officials are eager to get the word out that seniors and disabled
individuals enrolled in Medicare Part A -- which covers hospitalization and
limited nursing home care and is free for most beneficiaries – do not need
to buy a marketplace plan, because they are already meeting the insurance
Changes in healthcare can get a
tad confusing, so it is wise to know what is required and what isn't. For example,
did you know there's a new law that makes selling unnecessary “marketplace”
coverage to seniors on Medicare illegal?
Kaiser Health News recently addressed this concern in an article
titled “Selling Marketplace Plans To Medicare
Beneficiaries Will Be Illegal.”
Problem: Medicare Part A is free
for most beneficiaries and goes toward hospitalization and limited nursing home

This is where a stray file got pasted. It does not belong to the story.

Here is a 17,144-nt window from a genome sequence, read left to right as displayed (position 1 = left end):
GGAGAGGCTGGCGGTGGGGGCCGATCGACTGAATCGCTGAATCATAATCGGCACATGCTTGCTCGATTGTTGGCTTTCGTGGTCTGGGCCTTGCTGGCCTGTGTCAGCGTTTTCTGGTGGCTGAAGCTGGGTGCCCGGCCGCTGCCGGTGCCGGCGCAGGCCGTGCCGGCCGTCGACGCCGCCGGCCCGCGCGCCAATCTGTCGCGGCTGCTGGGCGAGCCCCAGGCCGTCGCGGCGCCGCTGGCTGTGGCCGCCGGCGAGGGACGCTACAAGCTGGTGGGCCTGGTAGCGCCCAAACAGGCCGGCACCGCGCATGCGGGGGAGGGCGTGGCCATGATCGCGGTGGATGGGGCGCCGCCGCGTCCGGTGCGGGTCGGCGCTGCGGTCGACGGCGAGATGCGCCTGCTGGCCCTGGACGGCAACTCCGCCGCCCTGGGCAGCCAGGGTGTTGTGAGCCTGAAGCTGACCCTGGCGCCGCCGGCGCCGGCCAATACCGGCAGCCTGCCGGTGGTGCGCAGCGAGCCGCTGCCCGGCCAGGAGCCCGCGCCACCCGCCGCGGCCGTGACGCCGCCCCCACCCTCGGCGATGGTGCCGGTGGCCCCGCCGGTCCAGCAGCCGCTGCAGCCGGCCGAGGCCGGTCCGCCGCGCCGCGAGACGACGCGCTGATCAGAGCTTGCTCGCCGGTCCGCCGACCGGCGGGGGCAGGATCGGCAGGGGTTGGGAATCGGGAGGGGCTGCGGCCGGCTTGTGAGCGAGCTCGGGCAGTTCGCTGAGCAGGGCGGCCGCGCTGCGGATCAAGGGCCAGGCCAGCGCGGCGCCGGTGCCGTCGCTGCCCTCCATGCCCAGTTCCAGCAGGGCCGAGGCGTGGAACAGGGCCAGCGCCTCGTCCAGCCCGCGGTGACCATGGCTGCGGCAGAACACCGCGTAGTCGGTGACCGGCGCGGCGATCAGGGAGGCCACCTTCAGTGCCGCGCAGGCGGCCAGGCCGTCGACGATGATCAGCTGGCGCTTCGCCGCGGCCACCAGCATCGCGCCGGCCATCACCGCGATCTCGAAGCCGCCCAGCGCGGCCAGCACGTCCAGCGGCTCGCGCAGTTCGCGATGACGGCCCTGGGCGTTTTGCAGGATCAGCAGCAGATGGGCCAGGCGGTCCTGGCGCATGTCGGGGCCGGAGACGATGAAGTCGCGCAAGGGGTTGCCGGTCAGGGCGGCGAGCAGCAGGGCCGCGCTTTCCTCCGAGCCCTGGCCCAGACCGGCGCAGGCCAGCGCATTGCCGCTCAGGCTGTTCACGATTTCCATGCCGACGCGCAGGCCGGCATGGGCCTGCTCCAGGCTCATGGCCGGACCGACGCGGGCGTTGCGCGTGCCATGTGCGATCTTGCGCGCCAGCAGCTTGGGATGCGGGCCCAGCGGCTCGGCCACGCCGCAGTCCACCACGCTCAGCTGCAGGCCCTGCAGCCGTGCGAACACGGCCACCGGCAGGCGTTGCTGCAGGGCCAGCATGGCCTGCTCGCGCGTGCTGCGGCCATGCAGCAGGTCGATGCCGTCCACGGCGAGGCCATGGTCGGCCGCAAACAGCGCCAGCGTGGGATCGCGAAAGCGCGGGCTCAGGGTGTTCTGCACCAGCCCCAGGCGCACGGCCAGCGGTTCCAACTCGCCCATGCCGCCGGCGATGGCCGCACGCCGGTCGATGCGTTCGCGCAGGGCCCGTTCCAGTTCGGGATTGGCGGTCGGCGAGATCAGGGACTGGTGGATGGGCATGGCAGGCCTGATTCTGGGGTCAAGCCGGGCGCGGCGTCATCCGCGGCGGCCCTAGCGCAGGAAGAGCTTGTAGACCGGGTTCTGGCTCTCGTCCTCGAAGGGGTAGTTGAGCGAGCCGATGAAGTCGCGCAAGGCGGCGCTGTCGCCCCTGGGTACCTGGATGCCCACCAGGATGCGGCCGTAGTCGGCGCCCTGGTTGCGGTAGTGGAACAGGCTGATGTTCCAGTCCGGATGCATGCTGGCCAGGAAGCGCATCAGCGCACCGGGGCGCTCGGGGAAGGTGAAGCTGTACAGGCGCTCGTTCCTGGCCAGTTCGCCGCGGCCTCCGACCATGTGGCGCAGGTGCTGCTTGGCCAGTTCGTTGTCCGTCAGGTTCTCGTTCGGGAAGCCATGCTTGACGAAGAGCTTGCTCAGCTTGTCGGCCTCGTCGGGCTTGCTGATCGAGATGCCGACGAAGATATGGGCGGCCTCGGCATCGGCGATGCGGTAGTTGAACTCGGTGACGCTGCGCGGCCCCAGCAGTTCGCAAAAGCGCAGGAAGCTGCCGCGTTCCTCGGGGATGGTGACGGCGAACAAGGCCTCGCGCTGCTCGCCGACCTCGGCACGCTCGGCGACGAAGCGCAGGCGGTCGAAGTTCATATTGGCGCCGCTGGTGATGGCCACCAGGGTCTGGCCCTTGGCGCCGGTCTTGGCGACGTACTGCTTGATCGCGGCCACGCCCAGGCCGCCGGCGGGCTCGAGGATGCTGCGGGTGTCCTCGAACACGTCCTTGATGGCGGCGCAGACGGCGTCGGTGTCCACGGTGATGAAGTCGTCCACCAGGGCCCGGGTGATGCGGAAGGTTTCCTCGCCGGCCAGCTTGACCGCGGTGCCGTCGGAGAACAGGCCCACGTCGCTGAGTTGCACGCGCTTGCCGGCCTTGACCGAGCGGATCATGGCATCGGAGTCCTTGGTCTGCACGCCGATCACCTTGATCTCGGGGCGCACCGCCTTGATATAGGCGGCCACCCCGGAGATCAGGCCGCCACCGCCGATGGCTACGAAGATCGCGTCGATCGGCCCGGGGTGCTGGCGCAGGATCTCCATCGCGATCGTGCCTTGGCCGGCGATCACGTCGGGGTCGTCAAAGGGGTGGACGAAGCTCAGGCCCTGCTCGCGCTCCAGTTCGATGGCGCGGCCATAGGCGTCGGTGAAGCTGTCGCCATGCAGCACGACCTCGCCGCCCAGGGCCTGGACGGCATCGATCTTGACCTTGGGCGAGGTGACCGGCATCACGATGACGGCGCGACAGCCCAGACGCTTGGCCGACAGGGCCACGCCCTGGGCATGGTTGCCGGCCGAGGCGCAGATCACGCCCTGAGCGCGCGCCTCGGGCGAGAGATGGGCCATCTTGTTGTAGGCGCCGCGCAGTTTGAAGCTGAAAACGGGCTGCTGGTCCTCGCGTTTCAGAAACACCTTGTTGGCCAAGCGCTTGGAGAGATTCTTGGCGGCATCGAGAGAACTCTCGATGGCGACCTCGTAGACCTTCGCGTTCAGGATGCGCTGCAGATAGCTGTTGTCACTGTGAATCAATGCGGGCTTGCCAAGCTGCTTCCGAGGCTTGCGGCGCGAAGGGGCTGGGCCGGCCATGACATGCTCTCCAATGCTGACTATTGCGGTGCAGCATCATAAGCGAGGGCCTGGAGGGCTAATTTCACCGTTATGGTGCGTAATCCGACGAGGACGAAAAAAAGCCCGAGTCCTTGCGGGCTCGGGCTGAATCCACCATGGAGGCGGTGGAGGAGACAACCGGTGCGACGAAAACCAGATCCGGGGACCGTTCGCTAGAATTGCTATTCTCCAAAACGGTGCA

care. Since this fulfills the insurance requirements set by law, those on
Medicare do not need anything in addition. For some 20-odd years it has been
illegal for private insurers to try and sell their plans to individuals known
to be Medicare recipients. This is the result of an effort to keep insurers
from taking advantage of Medicare recipients.
Of course, Medicare recipients
are not prevented from purchasing marketplace coverage, which is part of the
The Medicare enrollment period
starts next month and runs from October 15 to December 7. Coincidentally, the
first healthcare marketplaces (the “exchanges”) will also start selling online
next month with the requirement for such plans to become effective as of the
beginning of 2014.
Seniors need to know the
difference between Medicare “enrollment” and marketplace purchasing.
Unfortunately, the timing of the two is not helping matters.
Bottom line: Medicare recipients
should not buy on the marketplace what they get by enrollment all because of a
mix-up. Hopefully, the legal penalties will scare off those insurance sellers
who might try to confuse seniors.
Reference: Kaiser Health
News (September 13, 2013) “Selling Marketplace Plans To Medicare
Beneficiaries Will Be Illegal”